Neither Japan nor any Japanese company has the financial solvency to undertake such an effort

    Well, if nobody wants to finance something so obviously profitable a few decades in the future then we really need to rethink our economic system, because at this rate, humanity isn't going anywhere in every sense of the word.

    No no wants to spend a week in an elevator even if it means you get to go into orbit. Christ I can barely make it to the 15th floor without some jackass farting. A whole week. Don't think so.

    Think of it as another form of transport then. Nobody wants to travel for a week, but people have been riding cruise ships on month long trips just fine.

    And such companies usually have spent the bulk of the cash on P.R. - hence the slashdot article.

    Make no mistake. The primary use of a space elevator is not for amusement. Setting up orbital infrastructure and mining resources in space would skyrocket Earth economy to unimaginable levels. Once we have that set up, we can think of building more of the things, and use knowledge gained in the first one, to improve future designs. As a bonus, building one means we already have the necessary infrastructure to produce the required materials. Somebody is going to make a killing.

  • Bring it on (Score:5, Interesting)

    by arcite ( 661011 ) on Wednesday February 22, 2012 @04:27AM (#39122213)
    I'll be in my early 70's, hopefully still alive...
  • by Chrisq ( 894406 ) on Wednesday February 22, 2012 @05:06AM (#39122411)
    My understanding is that it will have to be the equator, which gives them a choice of [infoplease.com] Ecuador, Colombia, Brazil, Sao Tome & Principe, Gabon, Republic of the Congo, Democratic Republic of the Congo, Uganda, Kenya, Somalia, Maldives, Indonesia and Kiribati. Or maybe they're going to build an artificial island and port, I would imagine that's child's play compared to the elevator itself.
  • by Anonymous Coward on Wednesday February 22, 2012 @05:31AM (#39122557)

    A few corrections.

    1. The cable is permanently stretched by a counterweight at the 96000 km altitude. If you sever the cable 1 km from the surface, the bottom 1 km falls to the ground, the top 95999 km fly away and settle in an orbit around the Earth.

    2. If you can manage to build a 96000 km cable, it should be trivial in comparison to build a protective sheath in the form of a 10-foot-thick concrete chimney surrounding the base of the cable up to the elevation of 5 km or so. That takes care of R/C helicopters, cruise missiles and 20mm rifle rounds.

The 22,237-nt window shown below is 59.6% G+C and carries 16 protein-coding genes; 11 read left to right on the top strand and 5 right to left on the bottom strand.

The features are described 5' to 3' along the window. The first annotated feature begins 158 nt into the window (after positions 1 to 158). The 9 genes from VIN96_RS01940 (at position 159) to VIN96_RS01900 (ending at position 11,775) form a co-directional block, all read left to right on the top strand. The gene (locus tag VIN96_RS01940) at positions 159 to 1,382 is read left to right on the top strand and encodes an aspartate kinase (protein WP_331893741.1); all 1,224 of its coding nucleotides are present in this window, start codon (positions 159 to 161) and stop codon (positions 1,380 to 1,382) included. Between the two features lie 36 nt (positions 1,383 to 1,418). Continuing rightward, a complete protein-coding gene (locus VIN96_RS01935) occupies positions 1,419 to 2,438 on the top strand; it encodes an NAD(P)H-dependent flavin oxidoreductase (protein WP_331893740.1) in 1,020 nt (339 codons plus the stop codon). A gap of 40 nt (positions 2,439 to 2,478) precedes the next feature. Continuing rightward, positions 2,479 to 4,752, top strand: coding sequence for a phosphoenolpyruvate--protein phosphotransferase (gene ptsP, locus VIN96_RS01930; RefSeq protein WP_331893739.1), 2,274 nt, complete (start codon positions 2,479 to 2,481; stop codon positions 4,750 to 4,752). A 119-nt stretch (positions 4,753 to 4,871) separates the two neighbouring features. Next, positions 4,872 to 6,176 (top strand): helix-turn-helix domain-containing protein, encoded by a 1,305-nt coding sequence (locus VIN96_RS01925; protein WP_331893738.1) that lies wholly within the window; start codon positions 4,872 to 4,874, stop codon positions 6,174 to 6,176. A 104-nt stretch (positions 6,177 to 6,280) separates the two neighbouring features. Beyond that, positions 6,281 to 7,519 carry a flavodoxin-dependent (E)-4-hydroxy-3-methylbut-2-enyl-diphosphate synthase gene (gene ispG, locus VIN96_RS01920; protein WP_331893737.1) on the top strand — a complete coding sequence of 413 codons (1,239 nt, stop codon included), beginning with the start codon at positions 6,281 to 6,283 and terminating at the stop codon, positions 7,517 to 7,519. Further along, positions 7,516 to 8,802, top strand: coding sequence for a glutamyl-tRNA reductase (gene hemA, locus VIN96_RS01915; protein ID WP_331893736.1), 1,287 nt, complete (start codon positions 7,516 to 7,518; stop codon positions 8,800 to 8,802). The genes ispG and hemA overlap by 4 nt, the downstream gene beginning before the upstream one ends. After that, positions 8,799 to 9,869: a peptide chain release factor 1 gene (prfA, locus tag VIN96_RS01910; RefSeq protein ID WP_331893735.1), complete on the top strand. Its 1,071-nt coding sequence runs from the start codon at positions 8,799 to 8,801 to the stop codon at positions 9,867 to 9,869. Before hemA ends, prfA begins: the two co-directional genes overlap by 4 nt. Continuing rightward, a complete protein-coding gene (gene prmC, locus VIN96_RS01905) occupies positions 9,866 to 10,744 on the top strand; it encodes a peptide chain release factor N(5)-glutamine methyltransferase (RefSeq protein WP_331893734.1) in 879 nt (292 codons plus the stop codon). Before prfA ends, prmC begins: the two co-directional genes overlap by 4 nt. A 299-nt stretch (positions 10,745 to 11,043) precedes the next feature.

3. With the first space elevator in place, it is relatively straightforward to use it to build the second elevator next to it. You hang a horizontal platform at 36000 km, you start hauling up sections of the cable, and you grow the second elevator in place in both directions at once, until one end reaches the surface. Assuming that you can produce the cable cheaply enough and that you know how to weld sections of the cable without jeopardizing tensile strength, soon you will have two cables, then five, then twenty ... The hard part is to get the first one up there.

  • Re:Counterpoint (Score:2, Interesting)

    by Anonymous Coward on Wednesday February 22, 2012 @05:58AM (#39122643)

    Well, in Europe, most long-distance train tickets are much more expensive than the comparable flight. I would take that as a strong indication that planes are in fact cheaper overall than trains. I don't really know why, though.

    It is simple, really. Railroads have enormous infrastructure to maintain and costs of doing that are mostly fixed. Trains demand high utilization to be cost effective. That could be achieved only through massive subsidizing and that is not very popular. Mind you, automobile road networks are even costlier than railroads, but due to their apparent more "democratic" asynchronous nature, they get much more utilization. If railroads were devised as some kind of endless high speed conveyor belts on which you can gradually embark with your personal or cargo vehicle at certain points along the route, they would be quite a success.

  • by Kupfernigk ( 1190345 ) on Wednesday February 22, 2012 @07:47AM (#39123057)
    I would really want evidence for that. The power demand is not stupendous - though the electrical losses in a 96000km cable are not going to be that small - but the cable itself is going to be subject to what can best be described as interesting stresses and environmental conditions, especially up to the end of the stratosphere. Then there is the consideration of how easy it would be to destroy with even quite a low tech missile, which means that protection could be very, very expensive. Getting investors to sink huge amounts of upfront money into something that may have an unexpectedly short and fatal lifespan is going to be a challenge; nowadays even the US military budget would be stretched.

    Vandalism, terrorist or not, and theft are probably the biggest issues. Carbon fibre hasn't taken over for the cables of suspension footbridges for just that reason.

Thus spake the master programmer: "Time for you to leave." -- Geoffrey James, "The Tao of Programming"